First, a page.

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5 Tips for Artists Submitting Their Work by Stefanie Stark


Since 2018, I've submitted work to countless juried calls for art. I’ve worked with galleries, curators, art fair organizers and magazine and book editors, learning the ins and outs of the submission process along the way. Here are some simple tips that will help your submission shine when it's being reviewed.


If you are new to submitting and showing your art, your local area is where to start. Consider alternative venues as well as galleries. The first time I showed my work was at my kids’ elementary school in a faculty-parent art show organized by the art teacher. It was a small show but included three of my paintings and the positive feedback I got encouraged me to keep painting.

Look around your area to see if coffee shops, restaurants, co- working spaces and/or wineries show the work of local artists. Seek and explore local art groups. They often hold shows at community centers and other available spaces. Familiarize yourself with local galleries to see if they have upcoming group shows to which you can apply. Check their websites and look for “Artist Opportunities.”


When applying to an art call or if you are submitting work to a gallery for consideration, read and carefully follow their submission guidelines. Each opportunity will have unique requirements and it's important to follow them, especially when it comes to how you save digital images of your art. If you don’t follow directions, your submission may not be selected or even considered.


The quality of your photos matters enormously, but you don’t have to hire a photographer or spend lots of money. I use my iPhone to take art photos with good result. The most important thing is to make sure your artwork is well lit with no shadows and that it is properly cropped. Unless the piece is 3-D, eliminate any background. Photos of 2-D art should extend to the edge of each side of the photo and be in focus. Follow the guidelines about image size, image name and resolution.

There is a learning curve when it comes to photographing your art, and the more you do it, the better you get. Certain times of day are better than others if you are relying on natural light, and inexpensive lighting equipment can be purchased if you are shooting inside. Try to evenly illuminate your art from each side at a 45-degree angle so that shadows are canceled out. For more information, search the web for tutorials and articles about photographing your own art or check out our recent blog post on photographing your artwork.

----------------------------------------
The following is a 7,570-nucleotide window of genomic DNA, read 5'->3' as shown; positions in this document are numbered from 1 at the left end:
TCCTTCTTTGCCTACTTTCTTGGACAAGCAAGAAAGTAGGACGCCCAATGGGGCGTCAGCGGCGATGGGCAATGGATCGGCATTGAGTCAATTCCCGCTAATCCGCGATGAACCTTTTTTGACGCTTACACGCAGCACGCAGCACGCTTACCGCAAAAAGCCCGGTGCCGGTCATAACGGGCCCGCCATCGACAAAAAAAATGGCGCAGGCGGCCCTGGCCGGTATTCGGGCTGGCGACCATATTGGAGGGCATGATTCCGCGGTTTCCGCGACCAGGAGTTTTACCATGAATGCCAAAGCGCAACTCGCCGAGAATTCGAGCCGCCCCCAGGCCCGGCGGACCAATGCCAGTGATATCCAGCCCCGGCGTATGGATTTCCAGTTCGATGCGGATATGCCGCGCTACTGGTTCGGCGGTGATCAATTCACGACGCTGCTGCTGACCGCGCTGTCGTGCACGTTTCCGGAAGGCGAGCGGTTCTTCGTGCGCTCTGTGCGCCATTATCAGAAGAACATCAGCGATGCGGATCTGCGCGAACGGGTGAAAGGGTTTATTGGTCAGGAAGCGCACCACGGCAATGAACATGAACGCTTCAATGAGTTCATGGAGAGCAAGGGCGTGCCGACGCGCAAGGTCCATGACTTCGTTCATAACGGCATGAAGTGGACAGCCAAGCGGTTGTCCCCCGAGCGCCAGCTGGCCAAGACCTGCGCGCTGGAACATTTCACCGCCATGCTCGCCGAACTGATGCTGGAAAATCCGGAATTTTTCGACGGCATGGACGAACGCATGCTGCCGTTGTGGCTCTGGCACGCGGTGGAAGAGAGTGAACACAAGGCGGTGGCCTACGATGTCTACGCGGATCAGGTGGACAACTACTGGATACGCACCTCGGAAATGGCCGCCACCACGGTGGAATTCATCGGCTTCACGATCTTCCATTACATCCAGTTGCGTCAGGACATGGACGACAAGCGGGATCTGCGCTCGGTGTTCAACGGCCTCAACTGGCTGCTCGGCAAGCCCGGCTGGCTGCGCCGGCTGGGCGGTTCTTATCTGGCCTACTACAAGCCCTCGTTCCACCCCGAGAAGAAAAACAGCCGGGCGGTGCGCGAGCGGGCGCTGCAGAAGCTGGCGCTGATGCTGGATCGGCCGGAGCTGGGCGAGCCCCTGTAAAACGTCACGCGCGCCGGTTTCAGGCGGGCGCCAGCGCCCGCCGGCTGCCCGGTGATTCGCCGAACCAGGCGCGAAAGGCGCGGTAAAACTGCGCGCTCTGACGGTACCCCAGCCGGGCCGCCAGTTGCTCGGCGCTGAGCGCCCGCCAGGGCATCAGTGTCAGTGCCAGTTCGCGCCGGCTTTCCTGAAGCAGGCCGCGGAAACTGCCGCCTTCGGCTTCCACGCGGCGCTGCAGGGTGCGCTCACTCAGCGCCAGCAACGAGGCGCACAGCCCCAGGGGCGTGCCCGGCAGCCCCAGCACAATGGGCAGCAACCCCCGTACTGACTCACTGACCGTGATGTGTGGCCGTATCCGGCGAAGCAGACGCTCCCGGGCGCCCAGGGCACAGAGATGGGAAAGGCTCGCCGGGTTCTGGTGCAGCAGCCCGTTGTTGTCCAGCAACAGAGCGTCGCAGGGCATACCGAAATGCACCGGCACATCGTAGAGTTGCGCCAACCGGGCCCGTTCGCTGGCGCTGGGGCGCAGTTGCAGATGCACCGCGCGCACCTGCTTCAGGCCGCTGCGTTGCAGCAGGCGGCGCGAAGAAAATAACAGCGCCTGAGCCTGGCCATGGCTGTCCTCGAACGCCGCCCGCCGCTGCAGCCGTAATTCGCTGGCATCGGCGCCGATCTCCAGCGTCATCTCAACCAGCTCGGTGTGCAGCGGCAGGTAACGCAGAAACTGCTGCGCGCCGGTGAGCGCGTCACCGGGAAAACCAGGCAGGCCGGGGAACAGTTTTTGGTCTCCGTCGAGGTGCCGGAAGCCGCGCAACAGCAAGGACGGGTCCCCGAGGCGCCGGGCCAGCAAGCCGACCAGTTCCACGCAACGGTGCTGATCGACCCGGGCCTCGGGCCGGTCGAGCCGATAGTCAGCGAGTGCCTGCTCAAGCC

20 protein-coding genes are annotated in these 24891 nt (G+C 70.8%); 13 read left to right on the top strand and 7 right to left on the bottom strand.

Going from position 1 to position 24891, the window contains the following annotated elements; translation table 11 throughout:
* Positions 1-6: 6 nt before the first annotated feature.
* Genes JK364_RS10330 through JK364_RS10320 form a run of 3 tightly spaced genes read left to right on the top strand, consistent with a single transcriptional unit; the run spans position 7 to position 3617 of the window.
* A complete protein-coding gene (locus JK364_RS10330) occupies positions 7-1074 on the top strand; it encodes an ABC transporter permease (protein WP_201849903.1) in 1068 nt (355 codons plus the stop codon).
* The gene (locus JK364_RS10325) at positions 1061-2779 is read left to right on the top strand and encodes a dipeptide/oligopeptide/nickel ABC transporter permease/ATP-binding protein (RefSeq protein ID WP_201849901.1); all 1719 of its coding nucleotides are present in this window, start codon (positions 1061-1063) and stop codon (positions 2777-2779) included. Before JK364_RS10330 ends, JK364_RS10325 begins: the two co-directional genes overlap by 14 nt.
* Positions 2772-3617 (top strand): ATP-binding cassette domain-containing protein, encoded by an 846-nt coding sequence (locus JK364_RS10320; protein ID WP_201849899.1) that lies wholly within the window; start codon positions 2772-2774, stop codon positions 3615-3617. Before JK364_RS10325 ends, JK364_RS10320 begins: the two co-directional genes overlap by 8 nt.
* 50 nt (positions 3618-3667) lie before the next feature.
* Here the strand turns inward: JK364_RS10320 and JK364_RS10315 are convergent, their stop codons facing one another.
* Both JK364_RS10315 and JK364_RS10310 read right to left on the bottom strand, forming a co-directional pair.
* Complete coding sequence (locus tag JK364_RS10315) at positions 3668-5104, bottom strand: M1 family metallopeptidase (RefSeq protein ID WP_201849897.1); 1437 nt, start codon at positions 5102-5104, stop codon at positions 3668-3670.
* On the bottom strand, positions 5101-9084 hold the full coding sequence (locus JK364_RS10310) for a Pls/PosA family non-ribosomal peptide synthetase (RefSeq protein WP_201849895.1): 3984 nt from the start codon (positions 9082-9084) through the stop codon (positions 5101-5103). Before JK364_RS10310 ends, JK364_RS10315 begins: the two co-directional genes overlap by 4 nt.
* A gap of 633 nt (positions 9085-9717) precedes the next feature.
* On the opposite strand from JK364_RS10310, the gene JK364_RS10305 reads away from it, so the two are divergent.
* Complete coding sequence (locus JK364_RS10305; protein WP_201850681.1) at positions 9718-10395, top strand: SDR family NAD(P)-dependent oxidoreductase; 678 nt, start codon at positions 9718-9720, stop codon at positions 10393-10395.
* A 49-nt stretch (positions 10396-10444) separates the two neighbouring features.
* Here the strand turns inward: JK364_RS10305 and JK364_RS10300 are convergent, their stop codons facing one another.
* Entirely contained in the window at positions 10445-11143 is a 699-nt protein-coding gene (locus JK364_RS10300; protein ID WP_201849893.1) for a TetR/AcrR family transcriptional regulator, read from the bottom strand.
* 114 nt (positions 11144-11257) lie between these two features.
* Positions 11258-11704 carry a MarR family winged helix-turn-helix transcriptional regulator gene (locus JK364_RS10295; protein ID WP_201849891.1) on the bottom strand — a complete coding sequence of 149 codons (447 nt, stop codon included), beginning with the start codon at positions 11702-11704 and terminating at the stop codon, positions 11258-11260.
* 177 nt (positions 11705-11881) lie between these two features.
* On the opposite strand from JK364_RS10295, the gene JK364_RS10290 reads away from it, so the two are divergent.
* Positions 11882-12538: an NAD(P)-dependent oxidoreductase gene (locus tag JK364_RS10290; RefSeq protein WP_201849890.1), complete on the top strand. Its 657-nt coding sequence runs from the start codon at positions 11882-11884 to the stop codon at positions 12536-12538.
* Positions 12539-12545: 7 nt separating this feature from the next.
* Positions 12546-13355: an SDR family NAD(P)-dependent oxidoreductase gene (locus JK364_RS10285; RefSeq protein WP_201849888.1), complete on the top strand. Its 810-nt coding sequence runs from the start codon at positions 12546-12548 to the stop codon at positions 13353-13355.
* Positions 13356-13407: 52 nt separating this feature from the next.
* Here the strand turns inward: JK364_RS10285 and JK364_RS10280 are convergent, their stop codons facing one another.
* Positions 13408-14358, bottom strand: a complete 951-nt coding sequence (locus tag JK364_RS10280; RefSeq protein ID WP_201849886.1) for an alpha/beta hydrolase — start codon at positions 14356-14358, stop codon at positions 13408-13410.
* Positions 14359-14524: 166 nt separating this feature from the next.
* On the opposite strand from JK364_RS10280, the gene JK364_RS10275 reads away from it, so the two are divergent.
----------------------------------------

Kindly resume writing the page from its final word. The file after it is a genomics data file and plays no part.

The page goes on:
If you are applying to juried art shows, you likely will need an Artist Statement, Artist Bio, and/or an Artist CV (or resume). It is a good idea to work on these documents well before you need them, as they take time to create. Revisit and update them as you gain perspective and experience.

Again, you can search the web for how-to articles about crafting these documents. A helpful book for visual artists is Art-Write by Vicki Krohn Amorose. If you are a newer artist without much to list on your CV, simply list what you can. If your CV is extremely short, consider including any relevant education, art memberships and anything else that demonstrates your interest as an artist. Once you start applying to and eventually participating in art shows, you can rework your CV accordingly. Remember, I started with that elementary school art show!


It is crucial that you keep track of where and what you submit. Keep a folder with each show you submit to, including the prospectus (which describes the show and includes its submission guidelines) and note which artworks you submitted to each of them. This is especially important if you submit to multiple shows. Know the dates of the jury process period and the exhibition period for each show. You don’t want the same piece of art to be accepted into two shows that occur simultaneously, as you can only exhibit it in one of them. Remember that the best way to grow your art career is through developing good relationships in the industry. Respecting the time and effort gallerists and jurors put into this process is important. If you sell artwork you’ve submitted, immediately let the show organizer know it’s no longer available. They may work with you to select another piece, but there’s no guarantee of that – some shows don’t allow substitutions. Rejection is a fact of life for all artists who submit their work. Remember that many factors affect which artworks are chosen for shows and opportunities, and often amazing, quality pieces are not selected. Following these guidelines will help increase your acceptances. For more information on dealing with rejection read Stefanie's other blog post Tips on Dealing With Rejection. I hope you found these tips helpful! If so and you want to learn more, sign up for her newsletter at FOLLOW STEFANIE ON INSTAGRAM @stefaniestarkart FOR BEHIND-THE-SCENES STUDIO PICS AND MORE!

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